The following local incentives, at the election of the governing body, may be made available to qualified business:
- Zoning Changes/Variances
- Tax Increment Financing
Tax Increment Financing (TIF) is a tool to finance public improvements within a defined area. The improvements should enhance the environment and attract new investment. The statutes governing tax increment financing are in Chapter 311 of the Texas Tax Code, more information can be found on the Texas Comptroller website.
A municipality makes an area eligible for tax increment financing by designating a reinvestment zone, also called a tax increment reinvestment zone (TIRZ) or a tax increment financing (TIF) zone. Costs of selected public improvements outlined in the zone’s project and financing plan may be paid by current or future tax revenue flowing from redeveloped or appreciated real property valued in the zone. The additional tax dollars generated by the growth of real property value in the zone are called the tax increment. These dollars flow to a fund for a specified number of years. Money flowing into the fund each year is spent according to an approved plan and in accordance with agreements in place with participating governmental units.
The Robinson City Council adopted an ordinance on December 3, 2019, which designated Reinvestment Zone No. One. A board of directors for the Zone was created with the adoption of the TIRZ. The Board shall consist of seven (7) members comprised of City Council members from Places 1 through 6 and the Mayor.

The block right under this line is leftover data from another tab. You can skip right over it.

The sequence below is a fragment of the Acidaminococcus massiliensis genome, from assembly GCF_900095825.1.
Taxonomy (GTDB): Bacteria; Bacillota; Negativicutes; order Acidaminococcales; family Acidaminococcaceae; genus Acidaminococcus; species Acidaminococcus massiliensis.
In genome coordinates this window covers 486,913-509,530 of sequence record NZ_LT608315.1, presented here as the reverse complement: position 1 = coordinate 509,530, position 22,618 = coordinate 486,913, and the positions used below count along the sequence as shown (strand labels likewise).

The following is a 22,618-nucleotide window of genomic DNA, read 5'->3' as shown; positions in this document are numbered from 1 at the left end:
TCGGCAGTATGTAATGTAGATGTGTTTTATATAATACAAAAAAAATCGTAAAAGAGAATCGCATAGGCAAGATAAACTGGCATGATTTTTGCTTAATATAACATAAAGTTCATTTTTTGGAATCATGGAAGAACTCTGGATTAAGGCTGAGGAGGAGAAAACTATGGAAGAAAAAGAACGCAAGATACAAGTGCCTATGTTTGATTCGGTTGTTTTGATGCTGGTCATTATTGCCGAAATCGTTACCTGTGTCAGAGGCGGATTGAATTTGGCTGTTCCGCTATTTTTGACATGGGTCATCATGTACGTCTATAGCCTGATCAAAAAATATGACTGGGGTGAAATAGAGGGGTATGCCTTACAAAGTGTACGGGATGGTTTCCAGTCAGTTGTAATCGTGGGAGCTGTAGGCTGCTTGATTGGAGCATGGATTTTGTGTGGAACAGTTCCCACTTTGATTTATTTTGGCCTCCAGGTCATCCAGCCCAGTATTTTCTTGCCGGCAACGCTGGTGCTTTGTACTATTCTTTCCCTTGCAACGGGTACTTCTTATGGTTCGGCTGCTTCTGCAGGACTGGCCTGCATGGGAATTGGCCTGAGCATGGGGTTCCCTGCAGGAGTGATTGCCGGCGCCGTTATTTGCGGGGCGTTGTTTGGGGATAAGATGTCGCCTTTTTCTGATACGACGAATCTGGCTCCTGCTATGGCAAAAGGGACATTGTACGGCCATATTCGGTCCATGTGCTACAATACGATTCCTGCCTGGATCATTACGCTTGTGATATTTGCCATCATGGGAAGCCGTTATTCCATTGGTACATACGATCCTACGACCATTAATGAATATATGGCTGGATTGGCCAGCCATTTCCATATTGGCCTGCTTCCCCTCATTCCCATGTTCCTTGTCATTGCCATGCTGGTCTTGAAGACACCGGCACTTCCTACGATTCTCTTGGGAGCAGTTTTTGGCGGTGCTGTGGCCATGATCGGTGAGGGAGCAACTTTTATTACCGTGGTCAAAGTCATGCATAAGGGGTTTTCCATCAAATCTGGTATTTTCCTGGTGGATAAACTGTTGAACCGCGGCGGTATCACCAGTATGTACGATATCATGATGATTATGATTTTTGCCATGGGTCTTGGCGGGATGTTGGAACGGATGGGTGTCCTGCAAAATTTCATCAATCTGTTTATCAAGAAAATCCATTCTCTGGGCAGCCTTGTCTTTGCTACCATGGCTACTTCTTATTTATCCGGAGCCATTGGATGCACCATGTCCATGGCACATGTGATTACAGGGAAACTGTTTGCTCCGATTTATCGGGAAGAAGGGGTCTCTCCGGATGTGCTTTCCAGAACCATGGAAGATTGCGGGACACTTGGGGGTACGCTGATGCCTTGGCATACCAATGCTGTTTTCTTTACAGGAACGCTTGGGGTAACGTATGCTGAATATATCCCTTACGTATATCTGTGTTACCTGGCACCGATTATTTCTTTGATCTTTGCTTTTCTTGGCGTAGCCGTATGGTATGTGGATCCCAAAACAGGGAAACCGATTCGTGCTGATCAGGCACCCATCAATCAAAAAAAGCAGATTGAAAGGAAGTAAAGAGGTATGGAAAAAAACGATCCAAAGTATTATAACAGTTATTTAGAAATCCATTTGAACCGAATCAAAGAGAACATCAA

- Tax Abatement
A tax abatement is a local agreement between a taxpayer and a taxing unit that exempts all or part of the increase in the value of the real property and/or tangible personal property from taxation for a period not to exceed 10 years. Tax abatements are an economic development tool available to cities, counties and special districts to attract new industries and to encourage the retention and development of existing businesses through property tax exemptions or reductions. The Texas Comptroller provides information to better understand how tax abatements work.
Local governments often use property tax abatements to attract new industry and commercial enterprises and to encourage the retention and development of existing businesses.
Tax Abatement Guidelines
Tax Abatement Application
- Chapter 380 Economic Development Agreements of the Local Government Code
Chapter 380 of the Local Government Code authorizes municipalities to offer incentives designed to promote economic development such as commercial and retail projects. Specifically, it provides for offering loans and grants of city funds or services at little or no cost to promote state and local economic development and to stimulate business and commercial activity. The Texas Comptroller provides information to better understand how 380 agreements work.
In order to provide a grant or loan, a city must establish a program to implement the incentives. The Robinson City Council adopted an ordinance on November 8, 2011, which established the program required to implement these incentives.
380 agreement possibilities:
- Loans, lease- purchases or other forms of financing for site acquisition or development;
- In-kind" services such as site preparation using City equipment, personnel, or contractors;
- Grants/ assistance for job training or re-location
- Waiver or rebate of permit and other fees.
- Capital Improvements in Water, Sewer, Streets, and Other Infrastructure
- Low-Interest Loans for Business
- Provision of Publicly Owned Land for Development Purposes
Find additional local incentives offered through the Great Waco Chamber Economic Development page.
The State of Texas offers an array of economic development incentives through the Governor’s office of economic development. Just a couple of state incentives are listed below. For a full list or additional information visit the state's economic development incentives page.
- The Emerging Technology Fund
- The Enterprise Fund
- Workforce development